Tuesday, September 11, 2012

2012 First Half/Second Half: Brian Haverdink


Previously: Tyler Dykstra

When I first decided to check out first half/second half splits for certain players Haverdink didn’t come to mind. My initial focus was going to be on a few of the less experienced guys. So I fired off the first post on Tyler Dykstra* and was going to follow up with Jordan Mast, but one fact kept gnawing at me while looking through Mast’s numbers: despite better offensive numbers during the second half of the year, he saw a playing time reduction.

*The author is keenly aware that it has been well over two months since that post. Don’t judge him.

This fact didn’t make sense for two reasons. (1) As I stated above (and will show in a future post), Jordan’s offensive numbers took a big jump in the second half of the year, and (2) Mitch Vallie and Mickey DeVries each missed the entire second half of the year and David Rietema missed a few games as well. These three players don’t fit the exact Jordan Mast archetype, but you’d think that there would have been some position shifting involved that would force Mast (who even started four games) into more playing time. But that didn’t happen; Mast’s per-game average fell from 18 minutes to 14.8 minutes between the first 13 games and the second 13 games. So, yeah. I didn’t get it right away.

I didn’t really have a feel for this at the time, but Brian Haverdink’s minutes soared in the second half of the year. I mean, I knew he was re-inserted into the starting lineup just a few games into conference play, but I don’t know that it really struck me that he was getting so many more minutes than he received during most of the non-conference season. But he certainly was.


Some Numbers

22 -- Haverdink
G
GS
Min
MPG
1st Half
13
5
249
19.2
2nd Half
13
11
341
26.2
Total
26
16
590
22.7

Haverdink, who began the year in the starting lineup (and averaged more than 26 minutes for the first five games), was a victim of the Thanksgiving weekend rotation shakeup. He was sent to the bench in favor or Matt DeBoer (among other lineup/rotation moves) and received fewer than 13 minutes per game over the next six games (through the nightmare trip to the Pacific Northwest).

I can only imagine that this must have been a dark spot for Haverdink (in his senior year) on a personal level (though this would be pure speculation on my part), but it was a huge blow to the team as well. I’m not necessarily talking in the sense that Haverdink was a disappointment to the team (he was never going to be confused for a scoring champion), but the (somewhat illogical) hope from many fans (me) was that he was going to morph into a real three point threat for a team that otherwise had no strong three point options.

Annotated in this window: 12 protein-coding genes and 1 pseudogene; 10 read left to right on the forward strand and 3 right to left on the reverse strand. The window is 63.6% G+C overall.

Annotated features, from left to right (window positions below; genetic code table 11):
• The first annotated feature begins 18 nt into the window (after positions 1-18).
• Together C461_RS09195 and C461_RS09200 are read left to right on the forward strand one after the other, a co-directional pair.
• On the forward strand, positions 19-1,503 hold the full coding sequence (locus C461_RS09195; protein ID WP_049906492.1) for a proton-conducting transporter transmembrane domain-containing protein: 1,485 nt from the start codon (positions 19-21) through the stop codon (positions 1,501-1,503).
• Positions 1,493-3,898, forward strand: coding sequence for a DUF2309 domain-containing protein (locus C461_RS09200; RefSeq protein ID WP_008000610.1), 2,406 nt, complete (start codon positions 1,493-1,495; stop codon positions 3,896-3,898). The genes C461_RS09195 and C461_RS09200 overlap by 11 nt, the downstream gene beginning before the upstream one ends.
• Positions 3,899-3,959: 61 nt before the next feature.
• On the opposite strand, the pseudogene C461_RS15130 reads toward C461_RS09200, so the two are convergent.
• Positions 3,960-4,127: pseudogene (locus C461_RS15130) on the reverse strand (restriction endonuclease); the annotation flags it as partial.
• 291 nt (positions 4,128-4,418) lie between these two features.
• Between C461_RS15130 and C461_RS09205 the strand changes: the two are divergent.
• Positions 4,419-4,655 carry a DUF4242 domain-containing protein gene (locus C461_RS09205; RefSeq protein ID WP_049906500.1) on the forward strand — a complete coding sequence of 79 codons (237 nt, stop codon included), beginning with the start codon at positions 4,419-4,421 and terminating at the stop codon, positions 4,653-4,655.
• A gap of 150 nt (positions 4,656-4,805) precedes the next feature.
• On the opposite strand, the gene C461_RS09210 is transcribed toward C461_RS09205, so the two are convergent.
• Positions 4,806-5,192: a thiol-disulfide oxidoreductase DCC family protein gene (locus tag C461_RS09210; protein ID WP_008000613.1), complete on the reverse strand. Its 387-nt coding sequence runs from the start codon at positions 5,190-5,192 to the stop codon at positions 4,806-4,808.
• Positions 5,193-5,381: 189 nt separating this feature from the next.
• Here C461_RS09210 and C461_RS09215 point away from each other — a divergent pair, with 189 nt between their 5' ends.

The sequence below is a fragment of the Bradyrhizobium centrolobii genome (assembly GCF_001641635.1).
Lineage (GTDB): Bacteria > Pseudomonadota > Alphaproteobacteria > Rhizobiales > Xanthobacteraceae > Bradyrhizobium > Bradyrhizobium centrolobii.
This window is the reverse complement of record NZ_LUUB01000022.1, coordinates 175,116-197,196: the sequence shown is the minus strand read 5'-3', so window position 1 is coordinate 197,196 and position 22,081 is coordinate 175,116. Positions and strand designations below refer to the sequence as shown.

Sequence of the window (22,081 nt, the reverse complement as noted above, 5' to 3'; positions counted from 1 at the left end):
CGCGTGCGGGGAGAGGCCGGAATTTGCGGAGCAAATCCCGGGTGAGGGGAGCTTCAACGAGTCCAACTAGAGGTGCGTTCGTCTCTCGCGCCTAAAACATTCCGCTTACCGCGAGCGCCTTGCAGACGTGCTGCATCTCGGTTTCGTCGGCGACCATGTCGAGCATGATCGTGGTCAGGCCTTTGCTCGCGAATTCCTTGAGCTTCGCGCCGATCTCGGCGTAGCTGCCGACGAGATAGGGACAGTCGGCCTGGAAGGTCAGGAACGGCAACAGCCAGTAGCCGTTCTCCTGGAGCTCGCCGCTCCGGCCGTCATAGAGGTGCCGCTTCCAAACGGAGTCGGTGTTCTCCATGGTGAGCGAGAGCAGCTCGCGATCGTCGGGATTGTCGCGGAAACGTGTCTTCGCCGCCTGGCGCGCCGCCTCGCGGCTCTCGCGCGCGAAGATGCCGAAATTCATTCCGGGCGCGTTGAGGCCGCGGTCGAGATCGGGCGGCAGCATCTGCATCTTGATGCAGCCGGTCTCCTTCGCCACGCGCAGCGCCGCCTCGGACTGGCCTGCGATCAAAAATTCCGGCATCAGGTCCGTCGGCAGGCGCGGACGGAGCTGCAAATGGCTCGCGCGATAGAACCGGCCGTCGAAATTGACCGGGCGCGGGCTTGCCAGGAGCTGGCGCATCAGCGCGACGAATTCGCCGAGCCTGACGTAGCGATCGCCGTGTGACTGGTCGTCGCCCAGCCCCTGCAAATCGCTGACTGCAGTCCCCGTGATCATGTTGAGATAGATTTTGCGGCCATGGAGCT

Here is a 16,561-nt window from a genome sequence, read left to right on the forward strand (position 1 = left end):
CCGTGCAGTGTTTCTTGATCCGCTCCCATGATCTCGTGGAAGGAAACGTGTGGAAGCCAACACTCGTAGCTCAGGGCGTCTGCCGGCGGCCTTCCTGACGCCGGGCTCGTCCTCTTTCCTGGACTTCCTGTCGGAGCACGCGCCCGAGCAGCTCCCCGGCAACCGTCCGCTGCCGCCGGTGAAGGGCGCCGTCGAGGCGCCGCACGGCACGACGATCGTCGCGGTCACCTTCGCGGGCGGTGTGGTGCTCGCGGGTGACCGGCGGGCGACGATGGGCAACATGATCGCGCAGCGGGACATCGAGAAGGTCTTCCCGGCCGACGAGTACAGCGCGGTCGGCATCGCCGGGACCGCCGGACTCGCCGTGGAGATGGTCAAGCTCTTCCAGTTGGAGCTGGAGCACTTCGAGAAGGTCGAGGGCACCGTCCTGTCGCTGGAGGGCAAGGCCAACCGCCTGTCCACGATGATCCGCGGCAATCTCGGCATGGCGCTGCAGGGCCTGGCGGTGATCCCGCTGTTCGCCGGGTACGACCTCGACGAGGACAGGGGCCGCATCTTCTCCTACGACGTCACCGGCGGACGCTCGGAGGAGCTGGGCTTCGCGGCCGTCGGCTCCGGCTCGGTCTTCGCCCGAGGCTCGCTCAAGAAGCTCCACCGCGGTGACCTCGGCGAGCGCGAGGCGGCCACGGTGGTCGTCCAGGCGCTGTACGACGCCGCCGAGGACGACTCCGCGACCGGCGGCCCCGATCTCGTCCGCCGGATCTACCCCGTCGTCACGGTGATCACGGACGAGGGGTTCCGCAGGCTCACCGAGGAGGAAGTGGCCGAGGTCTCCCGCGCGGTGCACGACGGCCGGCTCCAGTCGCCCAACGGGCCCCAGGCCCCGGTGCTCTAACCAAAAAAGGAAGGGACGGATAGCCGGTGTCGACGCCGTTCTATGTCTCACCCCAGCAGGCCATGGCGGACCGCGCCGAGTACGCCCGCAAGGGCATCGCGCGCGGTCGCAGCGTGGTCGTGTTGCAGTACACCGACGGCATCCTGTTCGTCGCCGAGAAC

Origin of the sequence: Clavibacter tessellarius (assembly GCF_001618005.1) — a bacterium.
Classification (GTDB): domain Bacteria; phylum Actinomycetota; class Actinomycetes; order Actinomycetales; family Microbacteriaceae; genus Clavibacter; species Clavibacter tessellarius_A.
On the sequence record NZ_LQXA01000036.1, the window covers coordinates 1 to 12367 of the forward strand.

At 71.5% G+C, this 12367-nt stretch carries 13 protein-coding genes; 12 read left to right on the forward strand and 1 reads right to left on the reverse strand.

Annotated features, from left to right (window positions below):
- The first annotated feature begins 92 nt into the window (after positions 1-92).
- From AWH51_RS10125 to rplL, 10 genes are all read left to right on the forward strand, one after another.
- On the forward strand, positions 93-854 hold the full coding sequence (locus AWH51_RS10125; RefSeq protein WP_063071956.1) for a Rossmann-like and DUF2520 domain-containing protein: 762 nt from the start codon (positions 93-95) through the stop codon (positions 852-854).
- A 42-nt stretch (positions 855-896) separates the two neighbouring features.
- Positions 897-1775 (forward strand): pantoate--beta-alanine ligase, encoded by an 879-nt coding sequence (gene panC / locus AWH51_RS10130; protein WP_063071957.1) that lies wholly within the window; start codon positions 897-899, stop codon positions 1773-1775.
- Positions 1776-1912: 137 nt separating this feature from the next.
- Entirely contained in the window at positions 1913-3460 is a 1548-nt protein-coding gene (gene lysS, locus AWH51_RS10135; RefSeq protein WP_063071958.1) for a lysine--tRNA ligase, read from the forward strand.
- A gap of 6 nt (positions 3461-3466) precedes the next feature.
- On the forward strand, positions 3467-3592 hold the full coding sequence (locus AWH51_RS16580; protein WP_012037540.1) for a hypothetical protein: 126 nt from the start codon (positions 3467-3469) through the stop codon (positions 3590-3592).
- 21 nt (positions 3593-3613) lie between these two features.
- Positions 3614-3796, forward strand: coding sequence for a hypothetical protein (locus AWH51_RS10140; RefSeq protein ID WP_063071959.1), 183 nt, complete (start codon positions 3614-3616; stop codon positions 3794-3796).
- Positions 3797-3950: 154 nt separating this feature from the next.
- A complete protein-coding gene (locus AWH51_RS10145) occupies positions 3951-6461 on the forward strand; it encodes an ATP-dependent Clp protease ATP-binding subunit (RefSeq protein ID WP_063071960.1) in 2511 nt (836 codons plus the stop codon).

Then injury issues happened and eligibility issues happened, and Haverdink saw his playing time ratchet back up. And he took advantage.

Other Numbers

22 -- Haverdink
FG
FGA
Pct
2FG
2FGA
2 Pct
3FG
3FGA
3 Pct
FT
FTA
FT Pct
1st Half
16
61
0.262
8
27
0.296
8
34
0.235
6
6
1.000
2nd Half
26
68
0.382
8
22
0.364
18
46
0.391
12
18
0.667
Total
42
129
0.326
16
49
0.327
26
80
0.325
18
24
0.750

It’s not even the same player. One might turn their nose up at his .382 field goal percentage (and he still wasn’t all that effective inside the arc), but key to his second-half success was his stout .391 three point percentage. His second-half line was good for a .515 effective field goal percentage and 1.07 points per weighted shot. Both of which were above average for the team last season.

The difference in his offensive numbers from the first half of the year to the second half equated to nearly three points per game and two fewer shot attempts; so, since the team scored about one point per shot attempt, you could figure Haverdink added five points per game to the team with his elevated play down the stretch.

This is something I completely missed by focusing primarily on the season stats. Haverdink had dug himself an early hole, so his bottom line never looked great, but I never stopped to realize that he was a completely different player in January and February than he was in November and December.

Brian obviously won’t be suiting up for the Knights in 2012-13 so we really can’t take much of this information forward, but I thought it was important to highlight a senior who elevated his game to help will his team to a respectable second half finish.

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